Pears are a mild, sweet fruit with a fibrous center. They are rich in important antioxidants, flavonoids and dietary fiber and pack all of those nutrients in a fat-free, cholesterol-free, 100-calorie package.
This MNT Knowledge Center feature is part of a collection of articles on the health benefits of popular foods. It provides a nutritional breakdown of the pear and an in-depth look at its possible health benefits, how to incorporate more pears into your diet and any potential health risks of consuming pears.
Possible health benefits of consuming pears
Pears are rich in important antioxidants, flavonoids and dietary fiber.
Consuming fruits and vegetables of all kinds has long been associated with a reduced risk of many adverse health conditions.
Many studies have suggested that increasing consumption of plant foods like pears decreases the risk of obesity, diabetes, heart disease and overall mortality while promoting a healthy complexion, increased energy, and overall lower weight.
The Food and Nutrition Board of the National Institute of Medicine developed an AI (Adequate Intake) guideline for fiber in 2001, recommending that men under the age of 50 consume 38 grams per day and women under the age of 50 consume 25 grams per day. For adults over 50 years age, the recommendation for men is 30 grams per day and for women is 21 grams per day. Most people are not getting even 50% of their daily recommendation. Why is fiber so important?
The National Institute of Medicine based their recommendation on a review of the findings from several large studies. They found that diets with 14 grams fiber for every 1000 calories were associated with significant reductions in the risk of both coronary heart disease and type 2 diabetes.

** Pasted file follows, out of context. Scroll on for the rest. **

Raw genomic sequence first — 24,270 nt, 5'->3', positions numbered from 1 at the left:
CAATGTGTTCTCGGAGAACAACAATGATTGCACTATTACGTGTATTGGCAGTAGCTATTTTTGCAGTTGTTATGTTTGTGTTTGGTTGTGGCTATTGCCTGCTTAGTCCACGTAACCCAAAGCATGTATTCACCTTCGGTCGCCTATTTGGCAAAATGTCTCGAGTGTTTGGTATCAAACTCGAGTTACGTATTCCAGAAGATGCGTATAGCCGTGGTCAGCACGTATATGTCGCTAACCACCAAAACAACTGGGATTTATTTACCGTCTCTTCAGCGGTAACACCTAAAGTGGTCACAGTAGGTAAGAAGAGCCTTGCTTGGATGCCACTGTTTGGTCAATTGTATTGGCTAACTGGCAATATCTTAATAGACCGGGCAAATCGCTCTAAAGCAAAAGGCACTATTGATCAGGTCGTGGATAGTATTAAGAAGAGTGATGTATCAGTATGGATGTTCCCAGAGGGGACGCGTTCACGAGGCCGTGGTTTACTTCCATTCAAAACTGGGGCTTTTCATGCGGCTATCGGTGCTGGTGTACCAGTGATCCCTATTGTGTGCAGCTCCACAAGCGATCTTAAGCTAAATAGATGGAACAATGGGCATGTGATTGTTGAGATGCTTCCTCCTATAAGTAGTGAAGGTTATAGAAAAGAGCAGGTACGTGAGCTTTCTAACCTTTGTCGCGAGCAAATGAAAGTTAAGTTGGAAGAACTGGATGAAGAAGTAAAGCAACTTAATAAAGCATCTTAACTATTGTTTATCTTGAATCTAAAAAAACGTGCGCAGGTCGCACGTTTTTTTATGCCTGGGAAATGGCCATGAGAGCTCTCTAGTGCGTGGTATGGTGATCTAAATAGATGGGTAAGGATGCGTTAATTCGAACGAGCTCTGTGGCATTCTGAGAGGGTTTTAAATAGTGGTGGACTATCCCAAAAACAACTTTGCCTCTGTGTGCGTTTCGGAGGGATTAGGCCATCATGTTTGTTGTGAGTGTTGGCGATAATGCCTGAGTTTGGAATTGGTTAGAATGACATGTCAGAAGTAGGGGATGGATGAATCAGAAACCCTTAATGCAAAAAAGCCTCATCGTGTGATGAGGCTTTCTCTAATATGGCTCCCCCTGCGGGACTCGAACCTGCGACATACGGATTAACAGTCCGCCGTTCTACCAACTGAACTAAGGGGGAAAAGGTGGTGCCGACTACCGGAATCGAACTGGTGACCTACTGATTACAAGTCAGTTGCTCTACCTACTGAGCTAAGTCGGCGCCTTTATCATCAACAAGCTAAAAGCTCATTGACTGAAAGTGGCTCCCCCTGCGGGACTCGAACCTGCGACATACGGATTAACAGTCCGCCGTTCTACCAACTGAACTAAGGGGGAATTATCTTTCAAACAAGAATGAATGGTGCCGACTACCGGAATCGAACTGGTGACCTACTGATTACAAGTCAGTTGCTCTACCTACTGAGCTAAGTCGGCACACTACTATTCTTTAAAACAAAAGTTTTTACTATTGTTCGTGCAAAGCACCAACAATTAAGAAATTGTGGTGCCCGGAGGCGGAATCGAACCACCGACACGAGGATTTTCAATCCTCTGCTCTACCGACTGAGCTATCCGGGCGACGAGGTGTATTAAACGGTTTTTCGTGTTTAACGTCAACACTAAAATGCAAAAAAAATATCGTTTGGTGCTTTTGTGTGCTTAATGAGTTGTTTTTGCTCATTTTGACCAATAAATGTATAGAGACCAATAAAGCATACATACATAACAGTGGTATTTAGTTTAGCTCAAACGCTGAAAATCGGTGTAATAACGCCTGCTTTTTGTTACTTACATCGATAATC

The easiest way to increase fiber intake is to increase your consumption of fruits and vegetables. Just one medium pear provides 6 grams of fiber, about 24% of the daily need for a woman under 50.
High fiber diets have been shown to decrease the prevalence in flare-ups of diverticulitis by absorbing water in the colon and making bowel movements easier to pass. Eating a healthful, fruit and vegetable and fiber-filled diet can reduce pressure and inflammation in the colon.
Although the cause of diverticular disease is still unknown, it has been repeatedly associated with a low fiber diet.2
Fruits and vegetables that are high in fiber help to keep you feeling full longer and are also low in calories. Increased fiber intakes have been shown to enhance weight loss for obese individuals.
Cardiovascular disease and cholesterol
Increased fiber intakes have also been shown to lower blood pressure and cholesterol levels. A review of 67 separate controlled trials found that even a modest 10-gram per day increase in fiber intake reduced LDL and total cholesterol.
Recent studies have shown that dietary fiber may even play a role in regulating the immune system and inflammation, consequently decreasing the risk of inflammation-related conditions such as cardiovascular disease, diabetes, cancer, and obesity.
A high fiber diet is associated with a lower risk of developing diabetes and keeps blood sugar stable.
The fiber content in pears prevents constipation and promotes regularity for a healthy digestive tract.
Regular, adequate bowel movements are crucial for the daily excretion toxins through the bile and stool. Pears are approximately 84% water, which help to keep stools soft and flush the digestive system of toxins.
On the next page we look at the nutritional breakdown of pears, how to incorporate more pears into your diet and the possible health risks of consuming pears.